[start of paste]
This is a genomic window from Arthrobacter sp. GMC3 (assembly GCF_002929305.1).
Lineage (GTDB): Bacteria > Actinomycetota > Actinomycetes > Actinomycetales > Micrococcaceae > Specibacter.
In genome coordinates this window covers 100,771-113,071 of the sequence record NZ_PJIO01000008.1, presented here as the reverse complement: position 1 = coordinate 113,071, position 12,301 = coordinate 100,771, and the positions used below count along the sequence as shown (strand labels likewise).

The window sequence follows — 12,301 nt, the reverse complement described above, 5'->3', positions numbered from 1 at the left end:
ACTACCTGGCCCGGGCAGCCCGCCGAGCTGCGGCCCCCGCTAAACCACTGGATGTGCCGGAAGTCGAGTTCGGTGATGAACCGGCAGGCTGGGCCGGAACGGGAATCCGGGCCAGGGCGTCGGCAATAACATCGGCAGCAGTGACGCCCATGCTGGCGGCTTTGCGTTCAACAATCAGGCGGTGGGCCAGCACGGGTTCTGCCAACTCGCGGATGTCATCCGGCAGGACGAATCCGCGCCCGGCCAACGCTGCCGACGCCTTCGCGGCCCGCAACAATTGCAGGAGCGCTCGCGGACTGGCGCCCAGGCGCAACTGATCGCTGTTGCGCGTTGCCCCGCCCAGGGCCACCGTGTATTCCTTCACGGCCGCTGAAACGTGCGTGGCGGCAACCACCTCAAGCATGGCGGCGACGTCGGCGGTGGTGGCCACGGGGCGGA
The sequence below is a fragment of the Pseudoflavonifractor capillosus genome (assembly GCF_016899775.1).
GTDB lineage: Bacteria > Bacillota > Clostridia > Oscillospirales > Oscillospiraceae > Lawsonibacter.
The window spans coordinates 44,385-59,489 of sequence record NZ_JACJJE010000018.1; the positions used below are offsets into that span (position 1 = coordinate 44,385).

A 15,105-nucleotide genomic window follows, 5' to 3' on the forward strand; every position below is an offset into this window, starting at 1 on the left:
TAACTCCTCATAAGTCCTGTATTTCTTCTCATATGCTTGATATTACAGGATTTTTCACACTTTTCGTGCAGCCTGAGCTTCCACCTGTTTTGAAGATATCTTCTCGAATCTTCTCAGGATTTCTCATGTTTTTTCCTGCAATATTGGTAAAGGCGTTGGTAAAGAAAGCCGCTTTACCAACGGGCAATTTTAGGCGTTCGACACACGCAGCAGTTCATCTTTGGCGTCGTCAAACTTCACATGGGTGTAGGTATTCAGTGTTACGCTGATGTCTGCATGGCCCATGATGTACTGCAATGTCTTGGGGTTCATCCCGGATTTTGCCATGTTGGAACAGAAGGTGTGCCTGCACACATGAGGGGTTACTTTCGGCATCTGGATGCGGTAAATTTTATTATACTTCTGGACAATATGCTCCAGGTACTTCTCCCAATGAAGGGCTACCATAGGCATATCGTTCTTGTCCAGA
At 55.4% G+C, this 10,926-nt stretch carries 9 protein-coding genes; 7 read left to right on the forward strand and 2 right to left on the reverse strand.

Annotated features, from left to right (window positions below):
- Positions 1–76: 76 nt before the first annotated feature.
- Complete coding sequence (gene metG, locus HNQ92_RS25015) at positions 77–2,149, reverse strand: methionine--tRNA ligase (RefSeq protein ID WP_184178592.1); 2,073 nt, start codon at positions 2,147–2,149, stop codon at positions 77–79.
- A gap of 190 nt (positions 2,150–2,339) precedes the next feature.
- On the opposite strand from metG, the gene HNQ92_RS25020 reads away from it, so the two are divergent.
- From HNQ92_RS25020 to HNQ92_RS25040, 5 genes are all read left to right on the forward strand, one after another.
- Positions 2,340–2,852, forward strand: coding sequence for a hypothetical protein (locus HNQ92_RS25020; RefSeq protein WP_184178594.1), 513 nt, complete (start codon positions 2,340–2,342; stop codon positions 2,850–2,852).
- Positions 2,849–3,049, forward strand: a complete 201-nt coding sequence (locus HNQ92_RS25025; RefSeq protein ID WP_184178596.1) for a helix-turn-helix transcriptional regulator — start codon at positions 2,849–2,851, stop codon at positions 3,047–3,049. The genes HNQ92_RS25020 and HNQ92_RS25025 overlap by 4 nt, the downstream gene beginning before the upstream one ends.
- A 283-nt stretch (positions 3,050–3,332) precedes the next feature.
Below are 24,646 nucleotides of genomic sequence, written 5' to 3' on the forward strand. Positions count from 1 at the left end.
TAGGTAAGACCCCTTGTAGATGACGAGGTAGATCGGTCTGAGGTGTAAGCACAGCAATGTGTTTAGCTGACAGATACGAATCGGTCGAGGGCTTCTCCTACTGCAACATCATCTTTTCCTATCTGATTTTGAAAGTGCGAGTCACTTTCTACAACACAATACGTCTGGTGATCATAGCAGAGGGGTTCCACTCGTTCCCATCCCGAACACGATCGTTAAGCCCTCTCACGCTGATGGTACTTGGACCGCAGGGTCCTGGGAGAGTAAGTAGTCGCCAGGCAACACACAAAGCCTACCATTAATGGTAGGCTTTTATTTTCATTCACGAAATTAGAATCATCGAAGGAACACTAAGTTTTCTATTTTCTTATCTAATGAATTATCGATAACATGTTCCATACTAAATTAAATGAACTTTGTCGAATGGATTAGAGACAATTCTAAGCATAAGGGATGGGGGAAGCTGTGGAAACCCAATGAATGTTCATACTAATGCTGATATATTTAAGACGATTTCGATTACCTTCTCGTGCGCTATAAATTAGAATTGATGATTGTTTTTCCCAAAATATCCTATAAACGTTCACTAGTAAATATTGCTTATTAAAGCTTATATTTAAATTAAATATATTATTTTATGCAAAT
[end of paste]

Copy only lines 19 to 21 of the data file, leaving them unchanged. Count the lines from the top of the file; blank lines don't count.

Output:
- Positions 2,849–3,049, forward strand: a complete 201-nt coding sequence (locus HNQ92_RS25025; RefSeq protein ID WP_184178596.1) for a helix-turn-helix transcriptional regulator — start codon at positions 2,849–2,851, stop codon at positions 3,047–3,049. The genes HNQ92_RS25020 and HNQ92_RS25025 overlap by 4 nt, the downstream gene beginning before the upstream one ends.
- A 283-nt stretch (positions 3,050–3,332) precedes the next feature.
Below are 24,646 nucleotides of genomic sequence, written 5' to 3' on the forward strand. Positions count from 1 at the left end.